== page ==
Monique Roffey won the Costa Book of the Year for The Mermaid of Black Conch.
A necessary academic and creative work about how England’s great houses have direct link to slavery. Also the author frankly confronts her own family’s past involvement in the save trade. Hot off the press and a must read in times of #BLM.
Packed with extraordinary essays from many well-known writers from cutting edge indie press Dodo Ink. A ‘go to’ contemporary compendium on the subject of trauma, ranging from one author’s childhood abuse, to another’s insomnia, and how they journeyed beyond these traumas, to my own #MeToo story and why we must love each other.
Anakana Schofield£14.99 £13.94
This funny, feminist, provocative book made The Goldsmiths Prize 2020 shortlist. Buy anything by this author. This is a novel written in warnings, featuring a well past middle-aged woman gone rogue and actively political. It’s maverick and thought-provoking and audacious as is all of Schofield’s work.
Bernardine Evaristo£8.99 £8.36
What of the transatlantic slave trade was reversed? What if Africans were the masters and Europeans their slaves? An earlier novel from Ms Evaristo and a good’un. It cuts deeply into any white person’s deep unconscious bias and makes for an unsettling and also tragi-comic read. Relax into it and enjoy.
Courttia Newland£16.98 £15.79
A speculative fiction masterpiece. Set in a time when slavery and colonial rule never happened. The hero has special powers; there is an Ark where the elite reside and everyone else was cut off. Long in the writing, and very precious too. This is a master work by a brilliant writer at the height of his powers. Again this is a must read for 2021.
Gregory Norminton£8.99 £8.36
Great writing from a master storyteller. Three stories, an ancient British boy of the past, two traumatised people from the present and a bunch of feral kids from the future, their fates deftly woven together, while thousands of years apart. Set in rural Surrey, the novel crackles with ancient sense of place, and yet the best bits are when the band of feral children run riot; hints of A Clockwork Orange here with a whole new language and lexicon invented. Compelling. A book for our time.
Joanna Pocock£12.99 £12.08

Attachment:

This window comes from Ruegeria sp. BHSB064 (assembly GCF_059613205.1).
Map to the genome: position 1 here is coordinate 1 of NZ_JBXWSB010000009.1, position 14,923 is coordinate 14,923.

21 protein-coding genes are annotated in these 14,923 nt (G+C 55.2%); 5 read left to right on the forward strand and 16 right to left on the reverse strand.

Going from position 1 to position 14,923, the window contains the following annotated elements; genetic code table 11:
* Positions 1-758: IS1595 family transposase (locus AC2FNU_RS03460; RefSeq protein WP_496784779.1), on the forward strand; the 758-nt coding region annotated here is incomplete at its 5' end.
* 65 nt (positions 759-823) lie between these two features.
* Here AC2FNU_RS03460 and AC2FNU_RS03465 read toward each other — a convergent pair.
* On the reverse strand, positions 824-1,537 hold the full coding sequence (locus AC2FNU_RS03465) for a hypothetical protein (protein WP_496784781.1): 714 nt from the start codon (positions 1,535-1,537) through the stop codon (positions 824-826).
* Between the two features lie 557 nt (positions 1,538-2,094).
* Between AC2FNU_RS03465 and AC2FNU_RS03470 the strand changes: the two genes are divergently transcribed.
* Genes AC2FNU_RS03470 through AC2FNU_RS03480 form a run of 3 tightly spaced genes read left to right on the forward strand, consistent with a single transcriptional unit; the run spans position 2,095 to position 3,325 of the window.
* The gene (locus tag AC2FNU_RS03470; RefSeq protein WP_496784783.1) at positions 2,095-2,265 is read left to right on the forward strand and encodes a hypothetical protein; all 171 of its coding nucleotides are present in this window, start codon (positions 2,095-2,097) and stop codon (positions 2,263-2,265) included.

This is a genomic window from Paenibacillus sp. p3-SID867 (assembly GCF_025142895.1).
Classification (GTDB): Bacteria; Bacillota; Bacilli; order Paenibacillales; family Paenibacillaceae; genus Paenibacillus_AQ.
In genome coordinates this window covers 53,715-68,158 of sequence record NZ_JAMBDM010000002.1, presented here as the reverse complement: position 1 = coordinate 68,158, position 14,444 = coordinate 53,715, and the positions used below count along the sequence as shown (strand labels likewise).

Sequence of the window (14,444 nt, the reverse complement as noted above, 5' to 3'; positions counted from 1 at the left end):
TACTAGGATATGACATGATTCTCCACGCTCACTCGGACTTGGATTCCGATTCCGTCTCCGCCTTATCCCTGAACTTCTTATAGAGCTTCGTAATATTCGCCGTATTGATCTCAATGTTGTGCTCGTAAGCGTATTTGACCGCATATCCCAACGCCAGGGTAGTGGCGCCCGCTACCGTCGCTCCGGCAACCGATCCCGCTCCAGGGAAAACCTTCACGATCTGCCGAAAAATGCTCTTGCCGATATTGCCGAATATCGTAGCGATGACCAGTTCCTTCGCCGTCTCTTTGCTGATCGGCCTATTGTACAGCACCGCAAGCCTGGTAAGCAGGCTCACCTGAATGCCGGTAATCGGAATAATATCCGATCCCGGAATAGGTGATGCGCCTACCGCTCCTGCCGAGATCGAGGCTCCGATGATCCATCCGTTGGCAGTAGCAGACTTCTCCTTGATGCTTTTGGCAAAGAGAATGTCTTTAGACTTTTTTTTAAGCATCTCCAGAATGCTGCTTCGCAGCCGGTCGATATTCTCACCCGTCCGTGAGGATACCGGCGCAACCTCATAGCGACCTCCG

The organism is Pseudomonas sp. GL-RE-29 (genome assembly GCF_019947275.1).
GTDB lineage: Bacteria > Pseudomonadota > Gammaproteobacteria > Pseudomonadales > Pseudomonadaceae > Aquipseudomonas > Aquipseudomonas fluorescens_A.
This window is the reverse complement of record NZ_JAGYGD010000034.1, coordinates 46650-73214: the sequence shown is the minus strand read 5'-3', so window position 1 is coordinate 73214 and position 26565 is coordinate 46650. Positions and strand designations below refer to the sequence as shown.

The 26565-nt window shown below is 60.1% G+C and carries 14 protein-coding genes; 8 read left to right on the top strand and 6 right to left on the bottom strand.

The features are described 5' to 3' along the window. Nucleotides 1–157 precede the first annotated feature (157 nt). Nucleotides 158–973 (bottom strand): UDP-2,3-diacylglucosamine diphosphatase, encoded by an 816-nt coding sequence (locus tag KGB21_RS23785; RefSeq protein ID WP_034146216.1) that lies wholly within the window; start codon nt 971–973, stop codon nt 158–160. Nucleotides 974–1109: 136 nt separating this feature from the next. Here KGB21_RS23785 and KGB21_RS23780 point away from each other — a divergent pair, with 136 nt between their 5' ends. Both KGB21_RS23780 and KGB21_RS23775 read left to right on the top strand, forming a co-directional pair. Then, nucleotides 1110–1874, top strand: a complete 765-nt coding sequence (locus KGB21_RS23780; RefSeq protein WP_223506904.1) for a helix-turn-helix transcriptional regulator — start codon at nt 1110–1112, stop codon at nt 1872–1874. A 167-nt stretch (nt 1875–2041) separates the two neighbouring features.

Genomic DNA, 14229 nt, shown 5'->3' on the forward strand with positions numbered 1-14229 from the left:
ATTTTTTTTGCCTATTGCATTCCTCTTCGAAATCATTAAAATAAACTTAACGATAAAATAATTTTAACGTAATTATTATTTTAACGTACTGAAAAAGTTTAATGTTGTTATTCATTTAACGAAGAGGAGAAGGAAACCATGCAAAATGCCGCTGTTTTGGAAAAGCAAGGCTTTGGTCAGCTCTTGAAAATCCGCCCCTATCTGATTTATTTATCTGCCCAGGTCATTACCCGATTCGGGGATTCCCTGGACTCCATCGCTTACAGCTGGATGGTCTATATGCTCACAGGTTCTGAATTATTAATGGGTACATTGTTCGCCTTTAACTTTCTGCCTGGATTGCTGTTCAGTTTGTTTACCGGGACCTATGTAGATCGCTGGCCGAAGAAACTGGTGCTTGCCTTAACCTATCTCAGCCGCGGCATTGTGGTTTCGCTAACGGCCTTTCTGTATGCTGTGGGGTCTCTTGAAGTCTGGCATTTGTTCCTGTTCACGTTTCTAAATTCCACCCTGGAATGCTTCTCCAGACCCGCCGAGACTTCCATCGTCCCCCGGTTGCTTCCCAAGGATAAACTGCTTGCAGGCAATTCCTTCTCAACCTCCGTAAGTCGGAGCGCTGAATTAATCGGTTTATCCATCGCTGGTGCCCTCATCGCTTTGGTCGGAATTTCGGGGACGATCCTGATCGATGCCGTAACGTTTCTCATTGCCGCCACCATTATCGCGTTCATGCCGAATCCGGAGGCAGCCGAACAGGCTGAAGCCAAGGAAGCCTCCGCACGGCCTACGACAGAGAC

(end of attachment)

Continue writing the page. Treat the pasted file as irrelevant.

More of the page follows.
A mixture of memoir, travel writing and reportage, Pocock is a new Joan Didion, a mistress of this blended genre. Very broad in scope, and set in a Trump-era mid West USA, this book is an eco-meditation on the coming climate catastrophe, a meditation on motherhood and menopause and a close examination of Trump’s America. Tons of fascinating people thrown in, foragers, eco-sex hipsters, also a bloody bison cull. Mesmerising.
Loretta Collins Klobah£9.99 £9.29
Collins Klobah is one of the Caribbean’s finest living poets. Ricantations is her most recent collection, and its beauty and precision will make you weep. Most of these poems echo with the island where she lives, Puerto Rico. Her reach is vast; here we have poems about a butterfly farms, a hyperphagic child, a stray horse, homunculi in glass bottles, and even a poem about the filming of Lord of the Flies; also poems about the aftermath of Hurricane Maria. Essential Caribbean lit reading.
Ursula K. Le Guin£8.99 £8.36
A bomb of a book. Le Guin was way ahead of her time when it comes to again, unconscious bias, and gender pronouns. On Winter, everyone is bi-sexual, goes in to ‘kemmer’ once a month, where each of the inhabitants are sexually awakened and cannot choose which gender they will inhabit, giving us the famous line, ‘The King is pregnant.’ A love story and an ice adventure story. A rollicking classic, very relevant to today’s world of climate crisis.
Anthony Joseph£10.99 £10.22
An important book about Trinidad’s best known and maybe even most loved calypsonian, Lord Kitchener. Joseph, an experimental writer, blends the novel form with an epic biography and the effect is a rich, textured narrative and an important work. This biography of Kitch was long in the making, a jewel of a book. Read it for its poetry too.